It is of course also possible to employ other epoxy resins, for example alkylene glycol diglycidyl ethers or their branched follow-on products, or epoxy resins based on bisphenol A or F, or the like, that are flexibilized with alkylene glycols. Also suitable, furthermore, are mixtures of various of the epoxy resins mentioned.

Examples of suitable epoxy resins are the products obtainable commercially under the following name: Epikote® 154, 1001, 1002, 1055, 1004, 100.7, 1009, 30034F-10 from Shell-Chemie, XZ 86 795 and DER® 664, 667, 669, 662, 642U and 672U from Dow, and Araldit®, GT 6064, GT 7072, GT 7023, GT 7004, GT 7304, GT 7097 and GT 7220 from Ciba Geigy.

In the thermoset components (B) of the powder coatings it is possible for hardener components to be present, or to be added thereto. They are normally employed in an amount of from 10 to 50% by weight, preferably from 15 to 40% by weight, based in each case on the overall weight of component (B).

Compounds suitable as hardener component are all solids having more than one phenolic OH group, preferably from 1.8 to 4 and, with particular preference, ≦3 phenolic OH groups per molecule, and having a hydroxyl-equivalent weight, based on OR groups, of from 100 to 500, preferably from 200 to 300.

Hardeners preferably used are those based on bisphenol A and/or bisphenol F. A particularly preferred hardener is the condensation product of the diglycidyl ether of bisphenol A or bisphenol F with bisphenol A or bisphenol F, respectively, in particular the condensation product having an equivalent weight, based on phenolic hydroxyl groups, of from 220 to 280. These condensation products are usually prepared by reacting generally excess bisphenol with a bisphenol diglycidyl ether in the presence of an appropriate catalyst. The condensation product is preferably prepared by reacting the diglycidyl ether with the bisphenol in a weight ratio of from 0.5 to 2. These hardeners on the basis of these condensation products of the bisphenol diglycidyl ether with a bisphenol generally have a functionality of not more than 2, it being possible in turn to establish higher functionalities by using branching reagents.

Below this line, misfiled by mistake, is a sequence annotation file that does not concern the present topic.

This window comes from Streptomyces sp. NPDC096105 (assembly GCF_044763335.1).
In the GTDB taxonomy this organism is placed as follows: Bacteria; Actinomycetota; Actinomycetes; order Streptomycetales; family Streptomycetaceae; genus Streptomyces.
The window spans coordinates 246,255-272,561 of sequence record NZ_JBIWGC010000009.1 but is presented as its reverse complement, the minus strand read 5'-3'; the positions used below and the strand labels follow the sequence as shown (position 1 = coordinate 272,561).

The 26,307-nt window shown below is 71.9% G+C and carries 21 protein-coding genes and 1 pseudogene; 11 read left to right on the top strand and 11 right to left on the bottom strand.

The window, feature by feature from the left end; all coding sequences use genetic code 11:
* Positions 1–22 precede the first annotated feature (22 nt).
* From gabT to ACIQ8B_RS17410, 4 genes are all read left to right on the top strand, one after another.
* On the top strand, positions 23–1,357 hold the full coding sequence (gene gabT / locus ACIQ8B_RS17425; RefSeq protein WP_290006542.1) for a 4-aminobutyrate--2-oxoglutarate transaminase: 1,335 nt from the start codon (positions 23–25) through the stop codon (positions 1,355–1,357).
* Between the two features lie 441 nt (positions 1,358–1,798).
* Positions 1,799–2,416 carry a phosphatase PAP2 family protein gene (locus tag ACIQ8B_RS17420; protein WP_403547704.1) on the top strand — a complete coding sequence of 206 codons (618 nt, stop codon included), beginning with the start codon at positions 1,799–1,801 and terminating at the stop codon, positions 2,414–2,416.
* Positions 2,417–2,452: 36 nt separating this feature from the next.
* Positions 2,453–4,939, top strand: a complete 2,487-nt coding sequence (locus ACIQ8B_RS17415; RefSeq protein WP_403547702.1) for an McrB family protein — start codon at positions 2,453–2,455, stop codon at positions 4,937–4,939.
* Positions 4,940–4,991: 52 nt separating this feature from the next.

Furthermore, other suitable hardeners are the reaction products of bisphenols with epoxy resins of the novolak type. These hardeners are preferably obtained by reacting the epoxy resin with the bisphenol in a weight ratio of from 0.5 to 2 in the presence of an appropriate catalyst.

Suitable examples are the phenolic hardeners described in DE-C-23 12 409 in column 5, line 2 to column 6, line 55.

Furthermore, it is also possible to employ the phenolic hardeners described in DE-A-30 27 140.

Flexibilized hardeners and/or hardeners modified with branching reagents are of course also suitable. In addition, it is possible as well to use mixtures of various hardeners of those mentioned above. Among these, preference is given to the use of FDA-approved hardeners.

Examples of such commercially available, hydroxyl-containing hardeners which are preferably employed are the products obtainable commercially under the following names: Härter XB 3082 from Ciba Geigy and Epikure® 169 and 171 from Shell-Chemie.

As a further component the novel powder coatings can include at least one curing catalyst, normally in an amount of from 0.01 to 5.0% by weight, preferably from 0.05 to 2.0% by weight, based in each case on the overall weight of the powder coating.

The catalyst is advantageously imidazole, 2-methylimidazole, ethyltriphenylphosphonium chloride or another salt thereof, a quinoline derivative as described, for example, in EP-B-10 805, a primary, secondary or tertiary aminophenol, aluminum acetylacetonate or a toluenesulfonic acid salt, or a mixture of various of the abovementioned catalysts.

The commercially obtainable hydroxyl-containing hardeners normally already contain a curing catalyst.

Furthermore, the thermoset powder coatings according to component (B) may, if desired, include auxiliaries and additives. Examples of these are the substances listed for component (A).

In addition, the novel powder coatings with the components (A) and (B) may also comprise from 0 to 55% by weight, preferably from 15 to 25% by weight, of fillers. FDA-approved fillers are preferably employed. Inorganic fillers are generally employed, for example titanium dioxide, such as Kronos 2160 from Kronos Titan, Rutil R 902 from Du Pont and RC 566 from Sachtleben, barium sulfate and silicate-based fillers, for example talc, kaolin, magnesium aluminum silicates, mica and the like. Preference is given to titanium dioxide and fillers of the quartz sand type.

The novel powder coatings with the components (A) and, if desired, (C) may, if desired, additionally contain from 0.01 to 10% by weight, preferably from 0.1 to 2% by weight, based on the overall weight of the powder coating, of further auxiliaries and additives. Examples of these are levelling agents, flow aids, deaerating agents, for example benzoin, pigments, or the like.